Sloperama Productions
Making games fun and getting them done.
www.sloperama.com

Please do not PM me. My email address is easy to find, but note that I do not give private advice.

#3 Serapth   Crossbones+   -  Reputation: 5582

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Posted 29 May 2012 - 02:49 PM

I do think I'd enjoy programming, though



I think you'e answered your own question.



#4 jabjab   Members   -  Reputation: 102

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Posted 29 May 2012 - 02:55 PM

It all comes down to your reason for making games. Why do you want to make games (what is the end goal, after the games are made)? And, when you ask if you should learn how to program -- how might you make games otherwise?


My goal being to sell them.

I think I'd enjoy programming but as someone who is more interested in the art and design side of game development I wonder if I should focus on that instead (using torque, for example). As I wrote in the first post, though, it might be a hard sell to find a programmer willing to do the heavy lifting (since the early games would be relatively simple the art and design end would probably be far less demanding).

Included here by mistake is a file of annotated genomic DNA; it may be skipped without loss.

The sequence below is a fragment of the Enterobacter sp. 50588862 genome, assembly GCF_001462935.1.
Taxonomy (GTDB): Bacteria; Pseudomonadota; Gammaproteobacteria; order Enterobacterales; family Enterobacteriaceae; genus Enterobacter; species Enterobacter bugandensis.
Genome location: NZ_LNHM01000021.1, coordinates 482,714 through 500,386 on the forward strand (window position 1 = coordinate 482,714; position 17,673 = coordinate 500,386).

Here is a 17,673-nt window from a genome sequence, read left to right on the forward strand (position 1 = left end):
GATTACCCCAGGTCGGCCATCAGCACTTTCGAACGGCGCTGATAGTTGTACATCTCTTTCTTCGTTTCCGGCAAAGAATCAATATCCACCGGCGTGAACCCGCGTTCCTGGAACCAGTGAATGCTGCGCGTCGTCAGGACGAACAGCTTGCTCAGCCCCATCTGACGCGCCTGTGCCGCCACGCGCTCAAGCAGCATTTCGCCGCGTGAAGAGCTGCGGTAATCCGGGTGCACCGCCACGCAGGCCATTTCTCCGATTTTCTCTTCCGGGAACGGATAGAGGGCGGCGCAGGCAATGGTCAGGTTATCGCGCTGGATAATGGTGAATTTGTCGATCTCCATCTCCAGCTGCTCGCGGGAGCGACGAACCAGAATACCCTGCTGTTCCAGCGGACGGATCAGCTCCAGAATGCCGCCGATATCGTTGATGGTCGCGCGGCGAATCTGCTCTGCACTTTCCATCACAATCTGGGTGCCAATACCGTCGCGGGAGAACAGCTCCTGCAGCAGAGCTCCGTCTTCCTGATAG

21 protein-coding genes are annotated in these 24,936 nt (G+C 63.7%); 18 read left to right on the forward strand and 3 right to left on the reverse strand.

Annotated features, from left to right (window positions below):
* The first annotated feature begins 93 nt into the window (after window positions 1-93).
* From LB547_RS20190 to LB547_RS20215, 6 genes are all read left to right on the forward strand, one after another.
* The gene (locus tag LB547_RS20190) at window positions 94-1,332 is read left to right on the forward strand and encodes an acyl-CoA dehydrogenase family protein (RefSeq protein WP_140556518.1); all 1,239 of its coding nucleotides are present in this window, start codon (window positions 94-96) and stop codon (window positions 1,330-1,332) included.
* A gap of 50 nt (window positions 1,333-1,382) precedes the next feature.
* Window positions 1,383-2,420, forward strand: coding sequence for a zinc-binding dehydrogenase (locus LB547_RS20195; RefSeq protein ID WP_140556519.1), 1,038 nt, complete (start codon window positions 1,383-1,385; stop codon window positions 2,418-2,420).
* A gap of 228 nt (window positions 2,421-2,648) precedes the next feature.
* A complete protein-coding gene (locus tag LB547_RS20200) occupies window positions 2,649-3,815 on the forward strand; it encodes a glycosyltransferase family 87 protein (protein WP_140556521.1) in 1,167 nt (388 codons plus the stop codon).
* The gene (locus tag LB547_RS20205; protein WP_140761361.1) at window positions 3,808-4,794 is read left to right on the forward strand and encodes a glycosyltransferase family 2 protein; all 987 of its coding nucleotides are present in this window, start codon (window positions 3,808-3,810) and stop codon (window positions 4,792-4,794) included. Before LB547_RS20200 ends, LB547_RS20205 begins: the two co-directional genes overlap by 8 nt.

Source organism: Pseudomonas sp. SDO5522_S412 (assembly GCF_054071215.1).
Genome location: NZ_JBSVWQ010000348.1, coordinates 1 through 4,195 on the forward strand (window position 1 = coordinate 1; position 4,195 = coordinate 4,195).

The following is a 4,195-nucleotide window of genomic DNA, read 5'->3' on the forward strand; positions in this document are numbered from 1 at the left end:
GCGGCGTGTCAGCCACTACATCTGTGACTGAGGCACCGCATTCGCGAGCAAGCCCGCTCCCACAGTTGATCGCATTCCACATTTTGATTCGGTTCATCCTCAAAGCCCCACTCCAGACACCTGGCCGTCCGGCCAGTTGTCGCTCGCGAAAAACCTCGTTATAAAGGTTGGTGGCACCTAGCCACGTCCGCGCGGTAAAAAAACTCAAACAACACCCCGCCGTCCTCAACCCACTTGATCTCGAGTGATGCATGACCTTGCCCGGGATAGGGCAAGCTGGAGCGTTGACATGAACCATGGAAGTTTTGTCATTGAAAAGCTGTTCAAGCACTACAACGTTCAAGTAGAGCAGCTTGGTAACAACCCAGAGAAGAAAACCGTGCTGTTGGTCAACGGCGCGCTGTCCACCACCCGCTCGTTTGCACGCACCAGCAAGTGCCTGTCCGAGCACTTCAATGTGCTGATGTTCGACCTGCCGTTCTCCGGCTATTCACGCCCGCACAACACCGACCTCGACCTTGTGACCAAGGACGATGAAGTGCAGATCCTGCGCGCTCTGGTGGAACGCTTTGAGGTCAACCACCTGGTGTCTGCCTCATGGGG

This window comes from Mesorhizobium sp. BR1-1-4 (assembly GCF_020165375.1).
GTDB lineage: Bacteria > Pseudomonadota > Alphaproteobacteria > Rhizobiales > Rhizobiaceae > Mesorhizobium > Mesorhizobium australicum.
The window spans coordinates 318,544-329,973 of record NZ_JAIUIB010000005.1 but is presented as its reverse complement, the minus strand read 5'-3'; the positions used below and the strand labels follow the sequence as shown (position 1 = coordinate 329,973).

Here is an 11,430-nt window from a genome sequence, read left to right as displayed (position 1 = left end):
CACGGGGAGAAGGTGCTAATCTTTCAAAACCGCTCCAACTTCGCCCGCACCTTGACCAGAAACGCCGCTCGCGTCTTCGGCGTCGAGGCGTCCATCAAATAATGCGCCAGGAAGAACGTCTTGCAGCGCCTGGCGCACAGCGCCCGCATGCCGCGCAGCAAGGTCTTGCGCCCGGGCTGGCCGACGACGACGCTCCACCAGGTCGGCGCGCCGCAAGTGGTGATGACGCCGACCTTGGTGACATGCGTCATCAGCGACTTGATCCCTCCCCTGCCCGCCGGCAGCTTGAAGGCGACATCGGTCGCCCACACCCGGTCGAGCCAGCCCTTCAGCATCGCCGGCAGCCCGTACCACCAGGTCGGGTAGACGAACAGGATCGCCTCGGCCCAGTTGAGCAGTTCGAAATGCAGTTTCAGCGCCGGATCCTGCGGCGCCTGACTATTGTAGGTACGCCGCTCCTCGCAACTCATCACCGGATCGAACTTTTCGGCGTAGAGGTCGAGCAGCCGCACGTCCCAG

#5 frob   Moderators   -  Reputation: 22231

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Posted 29 May 2012 - 03:24 PM

I think I'd enjoy programming but as someone who is more interested in the art and design side of game development I wonder if I should focus on that instead


First, you need to figure out your passions. What is it that drives you. You say you think to might enjoy something, but that is very different from doing it day-in and day-out for the next twenty years of your life.

A book I frequently recommend is "What Color Is Your Parachute". Go get any edition -- there is a new one every year -- and work through the flower diagram. It takes a few days of soul searching to complete it properly, but when you are done you can have a solid understanding of what you really want out of your career.